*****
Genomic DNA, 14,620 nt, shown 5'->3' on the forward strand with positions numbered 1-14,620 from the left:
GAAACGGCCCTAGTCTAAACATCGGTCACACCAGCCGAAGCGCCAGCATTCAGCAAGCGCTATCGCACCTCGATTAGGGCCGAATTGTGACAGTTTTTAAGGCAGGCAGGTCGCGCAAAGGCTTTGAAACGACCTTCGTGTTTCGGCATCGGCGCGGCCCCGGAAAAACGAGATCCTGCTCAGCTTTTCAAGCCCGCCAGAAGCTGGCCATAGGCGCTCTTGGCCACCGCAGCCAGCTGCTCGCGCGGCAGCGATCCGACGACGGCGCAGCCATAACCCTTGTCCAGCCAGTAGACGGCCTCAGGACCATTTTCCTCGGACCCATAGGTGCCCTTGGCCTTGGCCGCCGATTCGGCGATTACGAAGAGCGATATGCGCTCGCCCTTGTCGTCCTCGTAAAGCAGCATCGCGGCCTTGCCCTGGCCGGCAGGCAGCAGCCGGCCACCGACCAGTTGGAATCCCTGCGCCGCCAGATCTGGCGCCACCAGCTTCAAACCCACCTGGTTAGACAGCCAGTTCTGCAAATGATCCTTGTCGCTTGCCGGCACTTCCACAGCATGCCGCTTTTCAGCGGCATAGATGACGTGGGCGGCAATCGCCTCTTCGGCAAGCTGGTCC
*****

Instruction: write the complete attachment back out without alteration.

Genomic DNA, 14,620 nt, shown 5'->3' on the forward strand with positions numbered 1-14,620 from the left:
GAAACGGCCCTAGTCTAAACATCGGTCACACCAGCCGAAGCGCCAGCATTCAGCAAGCGCTATCGCACCTCGATTAGGGCCGAATTGTGACAGTTTTTAAGGCAGGCAGGTCGCGCAAAGGCTTTGAAACGACCTTCGTGTTTCGGCATCGGCGCGGCCCCGGAAAAACGAGATCCTGCTCAGCTTTTCAAGCCCGCCAGAAGCTGGCCATAGGCGCTCTTGGCCACCGCAGCCAGCTGCTCGCGCGGCAGCGATCCGACGACGGCGCAGCCATAACCCTTGTCCAGCCAGTAGACGGCCTCAGGACCATTTTCCTCGGACCCATAGGTGCCCTTGGCCTTGGCCGCCGATTCGGCGATTACGAAGAGCGATATGCGCTCGCCCTTGTCGTCCTCGTAAAGCAGCATCGCGGCCTTGCCCTGGCCGGCAGGCAGCAGCCGGCCACCGACCAGTTGGAATCCCTGCGCCGCCAGATCTGGCGCCACCAGCTTCAAACCCACCTGGTTAGACAGCCAGTTCTGCAAATGATCCTTGTCGCTTGCCGGCACTTCCACAGCATGCCGCTTTTCAGCGGCATAGATGACGTGGGCGGCAATCGCCTCTTCGGCAAGCTGGTCC